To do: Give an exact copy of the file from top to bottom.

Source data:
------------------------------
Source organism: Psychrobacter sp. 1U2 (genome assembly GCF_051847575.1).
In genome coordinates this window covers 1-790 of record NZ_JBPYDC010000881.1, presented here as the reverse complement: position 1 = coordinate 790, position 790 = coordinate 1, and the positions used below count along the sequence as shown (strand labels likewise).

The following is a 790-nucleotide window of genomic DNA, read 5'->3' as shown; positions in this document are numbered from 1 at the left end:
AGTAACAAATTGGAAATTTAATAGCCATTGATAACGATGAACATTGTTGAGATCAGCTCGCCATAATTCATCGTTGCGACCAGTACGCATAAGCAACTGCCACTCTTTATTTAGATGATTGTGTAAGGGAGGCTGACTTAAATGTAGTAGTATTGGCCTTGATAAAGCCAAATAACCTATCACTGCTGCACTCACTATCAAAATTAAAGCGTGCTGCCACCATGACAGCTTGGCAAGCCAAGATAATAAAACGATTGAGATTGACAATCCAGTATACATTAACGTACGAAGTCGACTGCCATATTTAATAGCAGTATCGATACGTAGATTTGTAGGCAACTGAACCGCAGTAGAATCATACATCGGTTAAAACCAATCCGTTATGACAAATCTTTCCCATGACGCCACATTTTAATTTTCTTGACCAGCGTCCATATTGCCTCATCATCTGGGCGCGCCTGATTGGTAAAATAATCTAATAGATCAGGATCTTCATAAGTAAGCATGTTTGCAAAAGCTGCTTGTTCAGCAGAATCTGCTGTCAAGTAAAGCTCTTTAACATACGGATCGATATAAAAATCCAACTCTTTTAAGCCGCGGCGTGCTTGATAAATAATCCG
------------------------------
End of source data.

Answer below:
Source organism: Psychrobacter sp. 1U2 (genome assembly GCF_051847575.1).
In genome coordinates this window covers 1-790 of record NZ_JBPYDC010000881.1, presented here as the reverse complement: position 1 = coordinate 790, position 790 = coordinate 1, and the positions used below count along the sequence as shown (strand labels likewise).

The following is a 790-nucleotide window of genomic DNA, read 5'->3' as shown; positions in this document are numbered from 1 at the left end:
AGTAACAAATTGGAAATTTAATAGCCATTGATAACGATGAACATTGTTGAGATCAGCTCGCCATAATTCATCGTTGCGACCAGTACGCATAAGCAACTGCCACTCTTTATTTAGATGATTGTGTAAGGGAGGCTGACTTAAATGTAGTAGTATTGGCCTTGATAAAGCCAAATAACCTATCACTGCTGCACTCACTATCAAAATTAAAGCGTGCTGCCACCATGACAGCTTGGCAAGCCAAGATAATAAAACGATTGAGATTGACAATCCAGTATACATTAACGTACGAAGTCGACTGCCATATTTAATAGCAGTATCGATACGTAGATTTGTAGGCAACTGAACCGCAGTAGAATCATACATCGGTTAAAACCAATCCGTTATGACAAATCTTTCCCATGACGCCACATTTTAATTTTCTTGACCAGCGTCCATATTGCCTCATCATCTGGGCGCGCCTGATTGGTAAAATAATCTAATAGATCAGGATCTTCATAAGTAAGCATGTTTGCAAAAGCTGCTTGTTCAGCAGAATCTGCTGTCAAGTAAAGCTCTTTAACATACGGATCGATATAAAAATCCAACTCTTTTAAGCCGCGGCGTGCTTGATAAATAATCCG